With the passage of Bill C-48, the longstanding moratorium on oil tanker traffic along British Columbia’s north coast will be written into Canadian law.
Formalizing this moratorium has been an important promise from our Liberal government since the 2015 election. Recognizing this, Prime Minister Trudeau named it a top priority in my mandate letter when I was appointed as Minister of Transport and it was included in the Speech from the Throne.
Yesterday, our government delivered on that promise.
The moratorium will provide an unprecedented level of environmental protection for one of the most pristine ecosystems in the world. The Great Bear Rainforest on British Columbia’s northern coast represents approximately one quarter of the world’s remaining reserve of temperate rain forests. These extraordinary forests are often described as the “lungs of the Earth” due to their high production of oxygen. Because the marine, coastal and terrestrial environments interact seamlessly in this part of Canada, it is vital not only to the waters, but also to the forest that it be protected from the damage that would be caused by a major oil spill.
The health of the coast is also vitally important to maintain the sustainable and growing fisheries, aquaculture, and eco-tourism industries already generating employment and economic benefits to local people. Lastly, it is essential to protect the coastline in order to preserve the cultural and spiritual way of life of Coastal First Nations. As such, C-48 is part of the Government of Canada’s larger commitment to reconciliation with Indigenous peoples.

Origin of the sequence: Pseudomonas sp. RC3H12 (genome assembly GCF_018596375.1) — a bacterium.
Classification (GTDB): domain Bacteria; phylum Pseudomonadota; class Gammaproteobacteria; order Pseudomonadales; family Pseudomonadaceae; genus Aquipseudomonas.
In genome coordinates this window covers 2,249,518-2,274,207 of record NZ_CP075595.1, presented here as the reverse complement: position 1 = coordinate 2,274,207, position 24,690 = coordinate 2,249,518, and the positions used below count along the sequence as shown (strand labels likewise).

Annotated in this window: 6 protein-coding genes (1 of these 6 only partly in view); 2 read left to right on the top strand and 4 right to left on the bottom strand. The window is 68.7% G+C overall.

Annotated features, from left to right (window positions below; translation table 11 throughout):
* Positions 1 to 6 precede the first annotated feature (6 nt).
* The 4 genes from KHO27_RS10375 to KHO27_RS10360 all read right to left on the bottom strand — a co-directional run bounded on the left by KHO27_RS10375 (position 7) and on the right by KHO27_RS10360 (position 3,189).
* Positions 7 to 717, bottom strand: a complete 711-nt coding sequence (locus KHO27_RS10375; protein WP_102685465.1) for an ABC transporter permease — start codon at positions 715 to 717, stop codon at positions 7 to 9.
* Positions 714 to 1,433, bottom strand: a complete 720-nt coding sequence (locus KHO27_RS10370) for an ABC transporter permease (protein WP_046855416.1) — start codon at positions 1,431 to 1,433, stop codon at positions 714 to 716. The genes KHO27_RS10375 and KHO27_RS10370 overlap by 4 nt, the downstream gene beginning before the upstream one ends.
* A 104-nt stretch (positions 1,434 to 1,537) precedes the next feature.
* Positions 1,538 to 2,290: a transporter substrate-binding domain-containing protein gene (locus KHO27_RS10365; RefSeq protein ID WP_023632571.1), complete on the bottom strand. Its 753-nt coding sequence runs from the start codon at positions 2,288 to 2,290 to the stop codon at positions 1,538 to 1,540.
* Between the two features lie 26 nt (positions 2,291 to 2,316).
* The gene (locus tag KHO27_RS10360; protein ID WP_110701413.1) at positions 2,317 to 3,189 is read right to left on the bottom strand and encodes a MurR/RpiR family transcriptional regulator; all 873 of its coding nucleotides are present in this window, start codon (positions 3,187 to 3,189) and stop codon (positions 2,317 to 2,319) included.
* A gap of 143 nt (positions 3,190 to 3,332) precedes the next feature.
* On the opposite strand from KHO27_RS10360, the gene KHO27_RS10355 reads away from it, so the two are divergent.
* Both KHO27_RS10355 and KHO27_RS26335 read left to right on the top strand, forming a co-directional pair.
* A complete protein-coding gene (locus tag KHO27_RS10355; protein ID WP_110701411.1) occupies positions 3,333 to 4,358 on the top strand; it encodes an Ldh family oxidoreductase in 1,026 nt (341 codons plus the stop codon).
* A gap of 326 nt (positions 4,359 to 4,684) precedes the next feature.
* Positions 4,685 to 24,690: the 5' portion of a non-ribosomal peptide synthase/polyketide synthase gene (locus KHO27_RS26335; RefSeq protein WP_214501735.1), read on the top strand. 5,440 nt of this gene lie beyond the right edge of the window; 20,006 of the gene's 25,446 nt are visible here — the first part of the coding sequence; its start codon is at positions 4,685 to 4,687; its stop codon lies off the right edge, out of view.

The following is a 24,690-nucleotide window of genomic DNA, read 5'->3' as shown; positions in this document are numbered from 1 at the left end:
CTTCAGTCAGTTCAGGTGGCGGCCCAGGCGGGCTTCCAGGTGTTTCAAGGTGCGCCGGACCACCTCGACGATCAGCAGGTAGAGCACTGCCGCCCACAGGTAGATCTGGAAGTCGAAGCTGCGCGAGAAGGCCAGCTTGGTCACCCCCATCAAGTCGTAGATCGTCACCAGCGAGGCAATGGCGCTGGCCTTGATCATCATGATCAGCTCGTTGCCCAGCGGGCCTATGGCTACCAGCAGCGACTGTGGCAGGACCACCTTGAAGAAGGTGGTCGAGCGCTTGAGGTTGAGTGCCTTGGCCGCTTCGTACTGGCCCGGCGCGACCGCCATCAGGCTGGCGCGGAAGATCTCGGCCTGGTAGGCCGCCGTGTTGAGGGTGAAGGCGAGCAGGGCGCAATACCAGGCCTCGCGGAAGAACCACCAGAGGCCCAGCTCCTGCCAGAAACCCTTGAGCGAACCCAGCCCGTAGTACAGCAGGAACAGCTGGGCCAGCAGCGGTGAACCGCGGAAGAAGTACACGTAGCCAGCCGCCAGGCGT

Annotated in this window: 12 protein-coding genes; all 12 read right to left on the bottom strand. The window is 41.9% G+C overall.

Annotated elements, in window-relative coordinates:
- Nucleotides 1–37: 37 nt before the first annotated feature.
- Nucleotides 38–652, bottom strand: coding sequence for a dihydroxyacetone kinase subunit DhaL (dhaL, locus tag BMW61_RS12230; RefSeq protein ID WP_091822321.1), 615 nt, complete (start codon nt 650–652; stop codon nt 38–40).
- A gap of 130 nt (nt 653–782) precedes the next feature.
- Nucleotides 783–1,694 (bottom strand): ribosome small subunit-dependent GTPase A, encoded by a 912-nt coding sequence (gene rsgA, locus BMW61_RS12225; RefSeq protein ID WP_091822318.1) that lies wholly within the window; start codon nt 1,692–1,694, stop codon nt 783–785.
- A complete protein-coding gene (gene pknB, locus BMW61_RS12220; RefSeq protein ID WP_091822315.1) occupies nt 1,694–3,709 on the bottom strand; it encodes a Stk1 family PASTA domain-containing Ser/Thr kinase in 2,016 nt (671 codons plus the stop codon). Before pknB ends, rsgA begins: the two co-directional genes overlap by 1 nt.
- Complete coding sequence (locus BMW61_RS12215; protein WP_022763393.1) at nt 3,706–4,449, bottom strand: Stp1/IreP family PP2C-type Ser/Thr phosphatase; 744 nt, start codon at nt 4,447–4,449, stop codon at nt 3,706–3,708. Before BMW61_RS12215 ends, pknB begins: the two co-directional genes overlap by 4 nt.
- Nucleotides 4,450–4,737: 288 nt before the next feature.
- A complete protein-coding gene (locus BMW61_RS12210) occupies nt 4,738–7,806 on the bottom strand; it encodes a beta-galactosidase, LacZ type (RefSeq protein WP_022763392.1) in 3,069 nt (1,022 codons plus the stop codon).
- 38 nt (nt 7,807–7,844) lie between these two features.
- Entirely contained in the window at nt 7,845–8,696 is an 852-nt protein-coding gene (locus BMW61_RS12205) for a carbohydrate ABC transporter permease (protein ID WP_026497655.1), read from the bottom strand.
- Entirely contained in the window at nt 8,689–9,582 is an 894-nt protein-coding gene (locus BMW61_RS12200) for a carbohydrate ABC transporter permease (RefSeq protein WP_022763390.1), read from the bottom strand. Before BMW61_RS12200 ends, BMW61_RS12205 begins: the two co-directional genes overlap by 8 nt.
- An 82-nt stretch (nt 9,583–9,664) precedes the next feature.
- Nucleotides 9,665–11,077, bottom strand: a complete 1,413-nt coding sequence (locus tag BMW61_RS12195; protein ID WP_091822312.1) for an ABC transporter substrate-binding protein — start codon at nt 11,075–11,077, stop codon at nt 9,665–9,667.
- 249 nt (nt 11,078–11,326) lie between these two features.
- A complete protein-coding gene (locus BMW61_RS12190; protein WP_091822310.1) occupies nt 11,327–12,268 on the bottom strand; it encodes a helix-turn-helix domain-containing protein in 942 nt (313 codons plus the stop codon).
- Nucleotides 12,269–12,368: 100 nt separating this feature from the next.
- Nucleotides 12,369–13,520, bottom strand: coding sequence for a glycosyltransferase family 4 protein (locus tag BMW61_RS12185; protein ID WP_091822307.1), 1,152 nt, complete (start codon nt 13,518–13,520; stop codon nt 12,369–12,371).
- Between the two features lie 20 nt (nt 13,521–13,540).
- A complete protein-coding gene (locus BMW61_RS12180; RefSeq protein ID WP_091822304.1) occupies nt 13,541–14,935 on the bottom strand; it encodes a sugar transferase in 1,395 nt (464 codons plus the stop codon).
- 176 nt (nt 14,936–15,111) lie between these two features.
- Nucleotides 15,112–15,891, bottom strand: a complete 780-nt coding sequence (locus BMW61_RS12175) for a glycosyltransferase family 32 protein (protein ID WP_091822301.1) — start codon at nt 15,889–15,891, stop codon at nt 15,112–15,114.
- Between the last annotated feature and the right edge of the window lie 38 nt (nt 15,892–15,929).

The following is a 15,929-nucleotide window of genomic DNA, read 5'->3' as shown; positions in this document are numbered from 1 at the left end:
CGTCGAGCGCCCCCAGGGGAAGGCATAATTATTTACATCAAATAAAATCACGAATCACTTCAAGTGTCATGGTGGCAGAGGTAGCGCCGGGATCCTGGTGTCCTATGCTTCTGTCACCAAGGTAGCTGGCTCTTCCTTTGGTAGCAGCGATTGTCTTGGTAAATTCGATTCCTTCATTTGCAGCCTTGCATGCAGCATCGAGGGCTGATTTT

This achievement was made possible by the sustained work of many Canadians who came together to ensure that Bill C-48 was passed. Indigenous groups from across British Columbia, notably the Coastal First Nations, fought for this moratorium for close to 50 years. We are humbled by and grateful for their dedicated efforts. Future generations will thank them.
Parliamentarians also worked tirelessly to pass Bill C-48, as MPs and Senators from all across the political spectrum came together to make it happen. I thank all of them for their support in making this promise into reality. Only the Conservatives resisted this policy, and I truly hope that in time they will come to understand the wisdom of implementing a moratorium in this part of the country.
Lastly, it is imperative to understand that C-48 should be viewed within our government’s larger commitment to balance the energy and environment. It is why we are implementing measures such as the 1.5 billion dollar Oceans Protection Plan to establish a world-leading marine response capacity, while concurrently working with provincial, Indigenous, and industry partners to move forward on the $40 billion LNG Canada liquefied natural gas project in Northern B.C.
I recognize that the debate over C-48 has been an emotional one. I know that reasonable people can agree to disagree about the merits of the policy. I also know that not all Canadians agree with our approach and some are angered by it. I sincerely wish that the debate had not been so contentious. However, as Prime Minister Trudeau has often remarked, the environment and the economy go hand in hand and must be handled in a balanced way. Doing so will be to the benefit of the country as a whole, and both current and future generations of Canadians.